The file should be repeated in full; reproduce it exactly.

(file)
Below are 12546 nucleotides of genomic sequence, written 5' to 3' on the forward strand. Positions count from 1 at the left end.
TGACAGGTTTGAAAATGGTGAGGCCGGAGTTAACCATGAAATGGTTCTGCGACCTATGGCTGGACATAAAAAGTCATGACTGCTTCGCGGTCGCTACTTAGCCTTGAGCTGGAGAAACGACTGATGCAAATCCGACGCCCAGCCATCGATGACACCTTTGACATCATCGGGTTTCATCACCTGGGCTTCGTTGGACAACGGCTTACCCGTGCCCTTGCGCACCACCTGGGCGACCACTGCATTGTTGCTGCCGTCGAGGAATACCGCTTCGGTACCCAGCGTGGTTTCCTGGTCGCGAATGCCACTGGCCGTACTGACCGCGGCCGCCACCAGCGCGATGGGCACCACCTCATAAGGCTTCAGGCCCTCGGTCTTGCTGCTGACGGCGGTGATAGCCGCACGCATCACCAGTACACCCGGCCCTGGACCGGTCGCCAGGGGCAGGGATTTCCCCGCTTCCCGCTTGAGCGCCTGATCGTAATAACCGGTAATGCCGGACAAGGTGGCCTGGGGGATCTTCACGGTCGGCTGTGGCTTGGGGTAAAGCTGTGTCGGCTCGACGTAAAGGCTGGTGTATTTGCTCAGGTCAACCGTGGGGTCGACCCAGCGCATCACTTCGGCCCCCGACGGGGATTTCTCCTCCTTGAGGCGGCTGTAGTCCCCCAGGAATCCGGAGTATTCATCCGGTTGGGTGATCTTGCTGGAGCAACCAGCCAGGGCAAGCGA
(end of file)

Below are 12546 nucleotides of genomic sequence, written 5' to 3' on the forward strand. Positions count from 1 at the left end.
TGACAGGTTTGAAAATGGTGAGGCCGGAGTTAACCATGAAATGGTTCTGCGACCTATGGCTGGACATAAAAAGTCATGACTGCTTCGCGGTCGCTACTTAGCCTTGAGCTGGAGAAACGACTGATGCAAATCCGACGCCCAGCCATCGATGACACCTTTGACATCATCGGGTTTCATCACCTGGGCTTCGTTGGACAACGGCTTACCCGTGCCCTTGCGCACCACCTGGGCGACCACTGCATTGTTGCTGCCGTCGAGGAATACCGCTTCGGTACCCAGCGTGGTTTCCTGGTCGCGAATGCCACTGGCCGTACTGACCGCGGCCGCCACCAGCGCGATGGGCACCACCTCATAAGGCTTCAGGCCCTCGGTCTTGCTGCTGACGGCGGTGATAGCCGCACGCATCACCAGTACACCCGGCCCTGGACCGGTCGCCAGGGGCAGGGATTTCCCCGCTTCCCGCTTGAGCGCCTGATCGTAATAACCGGTAATGCCGGACAAGGTGGCCTGGGGGATCTTCACGGTCGGCTGTGGCTTGGGGTAAAGCTGTGTCGGCTCGACGTAAAGGCTGGTGTATTTGCTCAGGTCAACCGTGGGGTCGACCCAGCGCATCACTTCGGCCCCCGACGGGGATTTCTCCTCCTTGAGGCGGCTGTAGTCCCCCAGGAATCCGGAGTATTCATCCGGTTGGGTGATCTTGCTGGAGCAACCAGCCAGGGCAAGCGA